• Debby Thompson’s essay “Canine Cardiology” has been accepted for publication by the Bellevue Literary Review.
  • Felicia Zamora’s (MFA ’12) poems have been recently accepted for publication in Columbia Poetry Review, Hotel Amerika, Juked, Meridian, Phoebe, and The Burnside Review. Her manuscript, Silence for the Rest of Class, was a finalist in the 2015 Akron Poetry Prize. Three of her poems are currently highlighted on The Normal School website.

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Wednesday, December 9th: Book Fair at the Fort Collins Barnes and Noble, which will last all day. At 5:00PM there will be two guest authors — the English Department’s very own Todd Mitchell and Daniel Robinson — reading from their books, as well as a book signing.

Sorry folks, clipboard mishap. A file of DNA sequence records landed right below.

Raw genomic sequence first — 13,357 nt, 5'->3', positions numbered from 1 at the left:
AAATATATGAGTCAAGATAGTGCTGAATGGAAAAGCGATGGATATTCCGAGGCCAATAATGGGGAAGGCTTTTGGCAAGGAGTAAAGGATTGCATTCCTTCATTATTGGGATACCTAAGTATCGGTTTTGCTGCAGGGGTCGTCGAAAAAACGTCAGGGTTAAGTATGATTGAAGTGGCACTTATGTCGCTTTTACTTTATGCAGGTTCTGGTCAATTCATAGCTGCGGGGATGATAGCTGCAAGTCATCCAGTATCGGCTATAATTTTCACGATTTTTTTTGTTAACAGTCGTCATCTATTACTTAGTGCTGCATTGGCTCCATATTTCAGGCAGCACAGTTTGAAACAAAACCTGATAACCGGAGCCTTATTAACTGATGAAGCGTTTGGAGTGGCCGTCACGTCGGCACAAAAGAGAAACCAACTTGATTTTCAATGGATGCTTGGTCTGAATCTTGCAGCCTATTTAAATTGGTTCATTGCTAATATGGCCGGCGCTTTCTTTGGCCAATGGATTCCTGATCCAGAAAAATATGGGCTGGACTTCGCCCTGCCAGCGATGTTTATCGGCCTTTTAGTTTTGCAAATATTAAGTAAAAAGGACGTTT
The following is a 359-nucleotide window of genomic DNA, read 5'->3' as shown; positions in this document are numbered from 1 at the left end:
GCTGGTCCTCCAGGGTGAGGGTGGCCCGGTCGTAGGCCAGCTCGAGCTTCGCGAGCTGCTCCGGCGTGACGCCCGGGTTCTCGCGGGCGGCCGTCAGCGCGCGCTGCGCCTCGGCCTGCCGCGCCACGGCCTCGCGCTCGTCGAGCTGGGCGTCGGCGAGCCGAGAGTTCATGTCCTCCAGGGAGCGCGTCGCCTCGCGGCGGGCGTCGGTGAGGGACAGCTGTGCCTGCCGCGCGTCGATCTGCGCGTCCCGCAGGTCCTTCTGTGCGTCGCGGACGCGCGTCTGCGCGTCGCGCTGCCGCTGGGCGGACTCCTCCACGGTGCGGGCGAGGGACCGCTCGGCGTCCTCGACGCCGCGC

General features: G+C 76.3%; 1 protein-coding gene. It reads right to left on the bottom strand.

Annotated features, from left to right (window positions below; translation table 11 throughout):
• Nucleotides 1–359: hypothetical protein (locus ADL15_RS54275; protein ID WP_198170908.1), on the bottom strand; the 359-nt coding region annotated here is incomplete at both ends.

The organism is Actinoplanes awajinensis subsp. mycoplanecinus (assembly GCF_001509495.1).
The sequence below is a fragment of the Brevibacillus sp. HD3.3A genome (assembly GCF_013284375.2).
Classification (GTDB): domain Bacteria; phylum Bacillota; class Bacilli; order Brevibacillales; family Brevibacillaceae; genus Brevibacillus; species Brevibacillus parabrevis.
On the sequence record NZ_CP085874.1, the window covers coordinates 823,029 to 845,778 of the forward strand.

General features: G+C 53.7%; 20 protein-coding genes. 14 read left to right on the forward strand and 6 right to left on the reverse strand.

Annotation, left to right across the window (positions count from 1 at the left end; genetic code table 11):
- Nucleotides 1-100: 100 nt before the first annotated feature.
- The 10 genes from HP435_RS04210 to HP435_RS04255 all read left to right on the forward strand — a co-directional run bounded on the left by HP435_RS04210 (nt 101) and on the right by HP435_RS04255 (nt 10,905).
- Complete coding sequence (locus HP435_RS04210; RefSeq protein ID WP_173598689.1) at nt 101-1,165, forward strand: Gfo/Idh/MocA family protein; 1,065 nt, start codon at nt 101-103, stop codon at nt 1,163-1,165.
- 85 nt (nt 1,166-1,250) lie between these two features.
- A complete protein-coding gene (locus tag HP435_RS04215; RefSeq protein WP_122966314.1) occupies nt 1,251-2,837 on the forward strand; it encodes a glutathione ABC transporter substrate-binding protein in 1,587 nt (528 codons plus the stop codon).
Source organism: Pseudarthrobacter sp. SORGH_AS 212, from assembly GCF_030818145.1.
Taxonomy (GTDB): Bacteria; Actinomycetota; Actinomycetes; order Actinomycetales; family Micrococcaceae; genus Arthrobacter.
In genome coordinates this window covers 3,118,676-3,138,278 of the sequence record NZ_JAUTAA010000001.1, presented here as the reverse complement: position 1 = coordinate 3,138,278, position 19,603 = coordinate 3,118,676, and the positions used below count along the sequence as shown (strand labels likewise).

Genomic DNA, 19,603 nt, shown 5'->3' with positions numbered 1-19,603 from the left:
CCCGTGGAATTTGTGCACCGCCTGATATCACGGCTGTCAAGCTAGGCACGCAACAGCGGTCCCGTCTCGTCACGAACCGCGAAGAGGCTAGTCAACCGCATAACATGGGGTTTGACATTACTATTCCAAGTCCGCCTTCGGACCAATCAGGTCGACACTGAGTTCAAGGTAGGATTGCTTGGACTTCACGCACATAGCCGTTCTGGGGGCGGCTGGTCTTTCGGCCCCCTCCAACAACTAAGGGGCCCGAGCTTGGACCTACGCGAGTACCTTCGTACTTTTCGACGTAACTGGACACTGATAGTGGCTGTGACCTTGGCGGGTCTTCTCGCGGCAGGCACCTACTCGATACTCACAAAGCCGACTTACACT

If the book fair is mentioned on Wednesday at the time of purchase at B&N a portion of the sale (no additional purchase necessary) will go to NCTE@CSU. This fundraisers’ proceeds will be going to help host a miniature conference in Spring 2016.

NCTE Bookfair and Reading